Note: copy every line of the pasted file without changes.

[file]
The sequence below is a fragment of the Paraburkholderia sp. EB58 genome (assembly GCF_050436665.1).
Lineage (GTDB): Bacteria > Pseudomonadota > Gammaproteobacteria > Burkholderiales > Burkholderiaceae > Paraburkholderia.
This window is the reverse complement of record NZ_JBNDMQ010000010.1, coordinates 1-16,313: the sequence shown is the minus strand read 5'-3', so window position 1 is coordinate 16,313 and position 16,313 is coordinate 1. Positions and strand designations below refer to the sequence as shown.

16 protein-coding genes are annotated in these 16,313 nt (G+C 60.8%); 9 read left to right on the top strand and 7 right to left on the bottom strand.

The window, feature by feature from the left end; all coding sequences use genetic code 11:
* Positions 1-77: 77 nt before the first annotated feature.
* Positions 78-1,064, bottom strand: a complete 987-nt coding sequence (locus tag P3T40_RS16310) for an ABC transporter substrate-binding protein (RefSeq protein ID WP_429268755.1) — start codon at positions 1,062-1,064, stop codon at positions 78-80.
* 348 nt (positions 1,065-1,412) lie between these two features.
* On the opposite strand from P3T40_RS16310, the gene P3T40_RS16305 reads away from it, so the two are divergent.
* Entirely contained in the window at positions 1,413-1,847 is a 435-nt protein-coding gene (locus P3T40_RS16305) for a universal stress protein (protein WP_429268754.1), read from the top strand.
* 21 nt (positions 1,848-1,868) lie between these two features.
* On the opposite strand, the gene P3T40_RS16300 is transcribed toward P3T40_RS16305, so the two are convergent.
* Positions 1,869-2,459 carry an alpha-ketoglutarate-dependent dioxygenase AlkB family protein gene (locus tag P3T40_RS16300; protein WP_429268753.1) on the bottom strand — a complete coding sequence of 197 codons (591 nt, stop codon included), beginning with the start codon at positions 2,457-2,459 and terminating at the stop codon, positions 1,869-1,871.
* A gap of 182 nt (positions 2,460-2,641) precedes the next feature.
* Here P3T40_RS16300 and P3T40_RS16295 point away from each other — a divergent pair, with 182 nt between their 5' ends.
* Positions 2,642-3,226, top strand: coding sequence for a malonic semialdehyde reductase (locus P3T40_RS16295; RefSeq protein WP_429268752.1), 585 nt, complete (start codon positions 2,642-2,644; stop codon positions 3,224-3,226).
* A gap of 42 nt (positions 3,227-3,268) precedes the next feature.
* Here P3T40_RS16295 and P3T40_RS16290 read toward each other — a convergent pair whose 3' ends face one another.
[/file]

The sequence below is a fragment of the Paraburkholderia sp. EB58 genome (assembly GCF_050436665.1).
Lineage (GTDB): Bacteria > Pseudomonadota > Gammaproteobacteria > Burkholderiales > Burkholderiaceae > Paraburkholderia.
This window is the reverse complement of record NZ_JBNDMQ010000010.1, coordinates 1-16,313: the sequence shown is the minus strand read 5'-3', so window position 1 is coordinate 16,313 and position 16,313 is coordinate 1. Positions and strand designations below refer to the sequence as shown.

16 protein-coding genes are annotated in these 16,313 nt (G+C 60.8%); 9 read left to right on the top strand and 7 right to left on the bottom strand.

The window, feature by feature from the left end; all coding sequences use genetic code 11:
* Positions 1-77: 77 nt before the first annotated feature.
* Positions 78-1,064, bottom strand: a complete 987-nt coding sequence (locus tag P3T40_RS16310) for an ABC transporter substrate-binding protein (RefSeq protein ID WP_429268755.1) — start codon at positions 1,062-1,064, stop codon at positions 78-80.
* 348 nt (positions 1,065-1,412) lie between these two features.
* On the opposite strand from P3T40_RS16310, the gene P3T40_RS16305 reads away from it, so the two are divergent.
* Entirely contained in the window at positions 1,413-1,847 is a 435-nt protein-coding gene (locus P3T40_RS16305) for a universal stress protein (protein WP_429268754.1), read from the top strand.
* 21 nt (positions 1,848-1,868) lie between these two features.
* On the opposite strand, the gene P3T40_RS16300 is transcribed toward P3T40_RS16305, so the two are convergent.
* Positions 1,869-2,459 carry an alpha-ketoglutarate-dependent dioxygenase AlkB family protein gene (locus tag P3T40_RS16300; protein WP_429268753.1) on the bottom strand — a complete coding sequence of 197 codons (591 nt, stop codon included), beginning with the start codon at positions 2,457-2,459 and terminating at the stop codon, positions 1,869-1,871.
* A gap of 182 nt (positions 2,460-2,641) precedes the next feature.
* Here P3T40_RS16300 and P3T40_RS16295 point away from each other — a divergent pair, with 182 nt between their 5' ends.
* Positions 2,642-3,226, top strand: coding sequence for a malonic semialdehyde reductase (locus P3T40_RS16295; RefSeq protein WP_429268752.1), 585 nt, complete (start codon positions 2,642-2,644; stop codon positions 3,224-3,226).
* A gap of 42 nt (positions 3,227-3,268) precedes the next feature.
* Here P3T40_RS16295 and P3T40_RS16290 read toward each other — a convergent pair whose 3' ends face one another.